An Byeong-hun

For the South Korean Olympic cyclist, see An Byeong-hun (cyclist).
An Byeong-hun
Personal information
Full name An Byeong-hun
Born (1991-09-17) 17 September 1991
Seoul, South Korea
Height 1.86 m (6 ft 1 in)
Weight 95.0 kg (209.4 lb; 14.96 st)
Nationality  South Korea
Residence Orlando, Florida, U.S.
College University of California, Berkeley
Turned professional 2011
Current tour(s) European Tour
PGA Tour
Former tour(s) Challenge Tour
Professional wins 3
Number of wins by tour
European Tour 1
Challenge Tour 1
Other 1
Best results in major championships
Masters Tournament CUT: 2010, 2016
U.S. Open T23: 2016
The Open Championship T26: 2014
PGA Championship CUT: 2015, 2016
Achievements and awards
Sir Henry Cotton
Rookie of the Year

An Byeong-hun (Hangul: 안병훈, Hanja: 安秉勛) (born 17 September 1991), or Byeong-Hun An, is a professional golfer from Seoul, South Korea. In August 2009, he became the youngest-ever winner of the U.S. Amateur.

Amateur career

Born in Seoul, South Korea, An is the son of Ahn Jae-Hyung and Jiao Zhimin, both of whom were medalists in table tennis at the 1988 Summer Olympics in Seoul.[1]

An moved to the United States in December 2005 to attend the The David Leadbetter Golf Academy in Bradenton, Florida, where he was also known as Ben An.[2]

In August 2009, at age 17, An became the youngest-ever winner of the U.S. Amateur when he defeated Ben Martin 7 & 5 in the 36-hole final at Southern Hills Country Club in Tulsa, Oklahoma.[3] He made his PGA Tour debut in March 2010 at the Arnold Palmer Invitational, two weeks before playing in The Masters.[2] An made the cut at the 2010 Verizon Heritage and was one shot off the lead during the second round before finishing the tournament T-59.[4]

At the 2010 U.S. Amateur, An became the first defending champion to advance to the semifinals since Tiger Woods in 1996.[5] After An took a 3-up lead after nine holes in his semifinal match, his opponent David Chung rallied to defeat An 1-up.[6]

Professional career

An turned professional in 2011 and earned a spot on the Challenge Tour via qualifying school.[7]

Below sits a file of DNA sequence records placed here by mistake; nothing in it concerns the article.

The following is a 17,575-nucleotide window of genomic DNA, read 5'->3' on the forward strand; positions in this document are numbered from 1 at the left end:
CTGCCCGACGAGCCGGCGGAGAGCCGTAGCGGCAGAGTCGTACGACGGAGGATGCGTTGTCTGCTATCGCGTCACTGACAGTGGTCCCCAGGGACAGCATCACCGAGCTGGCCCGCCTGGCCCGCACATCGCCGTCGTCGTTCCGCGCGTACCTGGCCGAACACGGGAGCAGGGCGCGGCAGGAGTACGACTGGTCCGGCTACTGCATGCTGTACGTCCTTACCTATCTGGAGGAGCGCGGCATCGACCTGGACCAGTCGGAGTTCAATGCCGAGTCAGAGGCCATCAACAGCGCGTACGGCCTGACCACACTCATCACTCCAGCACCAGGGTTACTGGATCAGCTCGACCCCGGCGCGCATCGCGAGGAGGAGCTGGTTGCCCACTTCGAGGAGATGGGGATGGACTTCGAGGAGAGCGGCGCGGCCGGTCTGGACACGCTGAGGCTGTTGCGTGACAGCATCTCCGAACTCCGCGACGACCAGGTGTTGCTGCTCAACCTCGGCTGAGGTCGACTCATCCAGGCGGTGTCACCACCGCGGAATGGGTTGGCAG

In June 2013, An had his best finish to date on the Challenge Tour, tied for second place at the Scottish Hydro Challenge.[8] In August 2014, he won his first Challenge Tour event at the Rolex Trophy, making An the first Korean to win on the Challenge Tour.[9] He finished 2014 in third place in the Challenge Tour Rankings, and moved up to the European Tour.

In May 2015, he won the BMW PGA Championship at Wentworth. He was only the second player to win both the U.S. Amateur and the British PGA Championship, after Arnold Palmer. In 2016, An lost in a playoff at the Zurich Classic of New Orleans on the first hole.

Amateur wins (1)

Professional wins (3)

PGA Tour playoff record (0–1)

1 2016 Zurich Classic of New Orleans United States Brian Stuard,
United States Jamie Lovemark
Stuard won with birdie on second extra hole
An eliminated with par on first hole

European Tour wins (1)

No. Date Tournament Winning score To par Margin
of victory
1 24 May 2015 BMW PGA Championship 71-64-67-65=267 −21 6 strokes Thailand Thongchai Jaidee, Spain Miguel Ángel Jiménez

Challenge Tour wins (1)

No. Date Tournament Winning score To par Margin
of victory
1 24 Aug 2014 Rolex Trophy 63-69-73-64=269 −19 3 strokes France Benjamin Hebert

Korean Tour wins (1)

Results in major championships

Tournament 2010 2011 2012 2013 2014 2015 2016
Masters Tournament CUT DNP DNP DNP DNP DNP CUT
The Open Championship CUT DNP DNP DNP T26 CUT T59


Tournament Wins 2nd 3rd Top-5 Top-10 Top-25 Events Cuts made
Masters Tournament 0 0 0 0 0 0 2 0
U.S. Open 0 0 0 0 0 1 3 1
The Open Championship 0 0 0 0 0 0 4 2
PGA Championship 0 0 0 0 0 0 2 0
Totals 0 0 0 0 0 1 11 3

Results in World Golf Championships

Tournament 2015 2016
Cadillac Championship DNP T52
Dell Match Play DNP T9
Bridgestone Invitational T57 T49
HSBC Champions T19 T63

DNP = Did not play
QF, R16, R32, R64 = Round in which player lost in match play
WD = Withdrew
"T" = Tied
Yellow background for top-10.

Team appearances


See also


  1. Seung-woo, Kang (31 August 2009). "An Becomes Youngest U.S. Amateur Champ". The Korea Times.
  2. 1 2 Evans, Farrell (24 March 2010). "Questions for ... Byeong-Hun An".
  3. Latzke, Jeff (30 August 2009). "US Amateur Champ Is Youngest Ever - Again - at 17". Dallas Morning News. Associated Press.
  4. Iacobelli, Pete (17 April 2010). "Furyk tops packed Harbour Town leaderboard". NBC Sports.
  5. Herrington, Ryan (27 August 2010). "Uihlein Wins Cowboy Quarterfinal Shootout". Golf Digest.
  6. "Byeong-Hun An Loses at U.S. Amateur". ESPN. 28 August 2010. Archived from the original on 30 August 2010.
  7. "Former U.S. Am champ joins Chandler's ISM group". GolfWeek. 18 January 2012.
  8. "2013 Scottish Hydro Challenge – Leaderboard". PGA European Tour. Retrieved 24 June 2013.
  9. "An claims Rolex glory in Geneva". PGA European Tour. 24 August 2013.

External links

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